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More about Teak | Teak Log Grading | Teak Log Business | Teak Furniture

More about Teak wood

Teak timber has qualities as: durability, workability, beautiful figure and non-splitting. Some desirable features are: straight grain, knotless and defect free. Teak is exceptionally stable under changes of temperature and moisture: free from warping in drying. Four major teak color types are recognized in Java:

    1. Uniform Golden color, straight grained and even texture and with few markings. Such teak is found in BAGO YOMA forests and the forest of Upper Myanmar. It is the best teak of the country and is much preferred by foreign customers.

    2. Darker in color and harder, mostly found in the dry forests of the country. It is a good teak apart from a higher density and comparatively harder in working properties. The color is uniform grey-brown and mostly cross-grained and found in the northern part of the country. 

    3. Sometimes bee holes are observed. This variety could be said to be the worst quality of the quality of the country, but it may yet be better than the standard quality teak of other origins in the teak-bearing region. 

    4. Black stripe teak in Thayet and Taunndwungyi areas with a limited availability. It is a good ornamental timber and previously a high price was obtained. It is said that black stripe teak also occurs in Java, seeking black walnut.

Quality of Teak
Durability, stability, workability and ease in pre-treatment are the major determining factors of good quality teak. Beautiful figure, color, density and rate of growth are other wanted qualities. Straight-grained, knotless and defect-free timbers are also desirable qualities.

Durability of Teak
Teak is one of the most durable timbers in the world. On some dry sites, it has lasted for more than seven hundred years. In contact with ground, it can remain serviceable for more than twenty-five years. Extractives present in the heartwood are believed to be responsible for its durability. Several studies of teak heartwood extractives and decay resistance showed that most teak heartwood extractives directly contribute to the natural durability of teak. Decay resistance increases from the pith to the sapwood and is also related to the age, rate of growth and extractive content. It is also found out that a wide range of variation exists in decay resistance both between tress and within a tree. These variations are largely dependent on genetic rather than environmental influences. The basal portion is said to be not very durable, while the most durable portion is about 12.5 feet from the base. The middle to outer heartwood is the durable part and also contains the highest concentration of extractives. A teak tree consists of more heartwood than sapwood. Normally, the sapwood has about 0.5 Inch thickness in old-aged large trees whereas it consists of about 0.6-1 Inch sapwood in young tress of age 20 years and below. Natural durability is one of the prerequisites that make teak a high quality timber.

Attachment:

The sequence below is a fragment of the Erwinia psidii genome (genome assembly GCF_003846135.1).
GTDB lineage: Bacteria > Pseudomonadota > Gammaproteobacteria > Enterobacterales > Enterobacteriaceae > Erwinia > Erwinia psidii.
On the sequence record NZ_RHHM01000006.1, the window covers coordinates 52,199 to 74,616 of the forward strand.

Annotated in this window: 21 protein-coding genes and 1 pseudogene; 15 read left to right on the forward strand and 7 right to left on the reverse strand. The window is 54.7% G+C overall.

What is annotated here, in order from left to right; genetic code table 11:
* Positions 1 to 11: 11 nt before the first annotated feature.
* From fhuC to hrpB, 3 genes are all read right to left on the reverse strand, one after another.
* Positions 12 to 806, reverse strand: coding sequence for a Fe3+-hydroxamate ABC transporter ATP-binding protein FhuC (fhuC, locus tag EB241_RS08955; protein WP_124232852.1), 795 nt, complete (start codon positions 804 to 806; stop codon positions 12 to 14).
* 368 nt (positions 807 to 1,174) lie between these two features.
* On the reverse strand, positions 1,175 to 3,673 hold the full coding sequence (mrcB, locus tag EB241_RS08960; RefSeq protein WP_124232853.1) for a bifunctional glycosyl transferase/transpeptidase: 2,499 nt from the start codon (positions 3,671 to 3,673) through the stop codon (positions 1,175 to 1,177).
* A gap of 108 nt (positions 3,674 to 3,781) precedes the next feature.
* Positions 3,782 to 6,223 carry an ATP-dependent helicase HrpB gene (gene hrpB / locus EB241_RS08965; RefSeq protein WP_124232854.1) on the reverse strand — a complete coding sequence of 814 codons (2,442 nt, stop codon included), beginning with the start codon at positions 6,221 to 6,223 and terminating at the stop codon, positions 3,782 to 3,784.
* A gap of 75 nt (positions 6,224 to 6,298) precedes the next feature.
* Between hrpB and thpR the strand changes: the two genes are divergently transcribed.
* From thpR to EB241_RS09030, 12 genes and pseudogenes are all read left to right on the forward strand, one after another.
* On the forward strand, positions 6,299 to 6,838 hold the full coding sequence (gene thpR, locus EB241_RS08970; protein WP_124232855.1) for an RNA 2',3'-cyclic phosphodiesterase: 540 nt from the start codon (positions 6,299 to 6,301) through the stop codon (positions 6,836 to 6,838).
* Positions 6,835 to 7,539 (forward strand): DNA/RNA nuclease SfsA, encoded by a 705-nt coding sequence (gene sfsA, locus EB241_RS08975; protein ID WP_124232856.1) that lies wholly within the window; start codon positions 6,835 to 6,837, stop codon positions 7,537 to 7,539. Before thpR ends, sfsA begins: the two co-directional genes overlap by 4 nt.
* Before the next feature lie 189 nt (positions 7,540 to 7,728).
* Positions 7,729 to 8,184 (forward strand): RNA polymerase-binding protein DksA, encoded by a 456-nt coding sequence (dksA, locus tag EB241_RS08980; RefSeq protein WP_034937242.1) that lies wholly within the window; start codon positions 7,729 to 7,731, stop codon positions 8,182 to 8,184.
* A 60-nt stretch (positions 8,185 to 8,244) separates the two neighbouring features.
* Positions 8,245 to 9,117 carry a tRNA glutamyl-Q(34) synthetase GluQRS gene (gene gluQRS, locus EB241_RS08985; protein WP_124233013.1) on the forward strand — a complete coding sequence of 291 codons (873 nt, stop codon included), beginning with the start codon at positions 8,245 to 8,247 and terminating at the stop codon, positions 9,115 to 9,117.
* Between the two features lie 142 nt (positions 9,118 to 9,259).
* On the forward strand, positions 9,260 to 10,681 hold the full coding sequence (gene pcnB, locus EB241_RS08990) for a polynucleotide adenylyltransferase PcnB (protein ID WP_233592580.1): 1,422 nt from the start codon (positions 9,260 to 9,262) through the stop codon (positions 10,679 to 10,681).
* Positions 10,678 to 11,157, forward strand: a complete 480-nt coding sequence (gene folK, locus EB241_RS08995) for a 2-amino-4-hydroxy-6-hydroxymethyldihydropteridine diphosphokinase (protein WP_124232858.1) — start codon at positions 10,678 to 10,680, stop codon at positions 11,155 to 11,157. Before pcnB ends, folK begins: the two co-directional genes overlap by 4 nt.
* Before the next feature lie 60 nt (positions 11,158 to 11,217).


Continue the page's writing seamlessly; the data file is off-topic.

Stability and Movement
Teak is an exceptionally stable timber under changes of temperature and moisture. It is free from warping in drying. Movement due to its low shrinkage is unrivalled among the timbers of the world.

Shrinkage
The shrinkage and the specific gravity of teak from different localities are given in Table 1. It consists of both natural and plantation-grown teak, as well as girdled and green-felled teak. The specific gravities are on the basis of oven dry weight and green volume. Shrinkage data are from green condition to the oven dry state. In Table 1 are presented data from other teak bearing countries and planted area.

Table 1: Specific gravity and shrinkage of teak
Locality Condition Specific
Gravity
Shrinkage %:Green to Ovendry
Radial Tangential
Myanmar Green 0.586 2.1 3.0
Myanmar Girdled 0.594 2.2 3.0
Malabar, India Natural 0.614 2.5 6.0
C. Provinces, India Natural 0.526 2.2 4.0
Bihar/Orissa, India Natural 0.536 1.8 4.0
Honduras(a) Plantation 0.560 2.1 5.0
Philippines(a) Plantation 0.490 2.2 4.0
Thailand Plantation 0.640 2.5 5.0
Indonesia Plantation 0.646 0 - 2.0 0 - 3.5
Nigera PLantation 0.509 0 - 3.0 0 - 5.0
Papua New Guinea Plantation 0.509 2.1 - 3.0 3.6 - 5.0
South Africa Plantation 0.646 2.1 - 3.0 3.6 - 5.0

It is observed that wherever teak is grown, the specific gravity is quite comparable except that of the Philippines. Similarly the shrinkage of teak from natural habitat is rather consistent and shrinkage from teak outside the natural habitat are rather high. Teak is so classified as "low" in shrinkage.

Measurement
Seasoned timber in services is liable to fluctuate dimensionally according to the Equilibrium Moisture Content of the locality. Some movement tests were carried out in the Forest Product Laboratory in Prince Risborough. Movement percvents of some selected species, including teak, are reproduced in Table 2.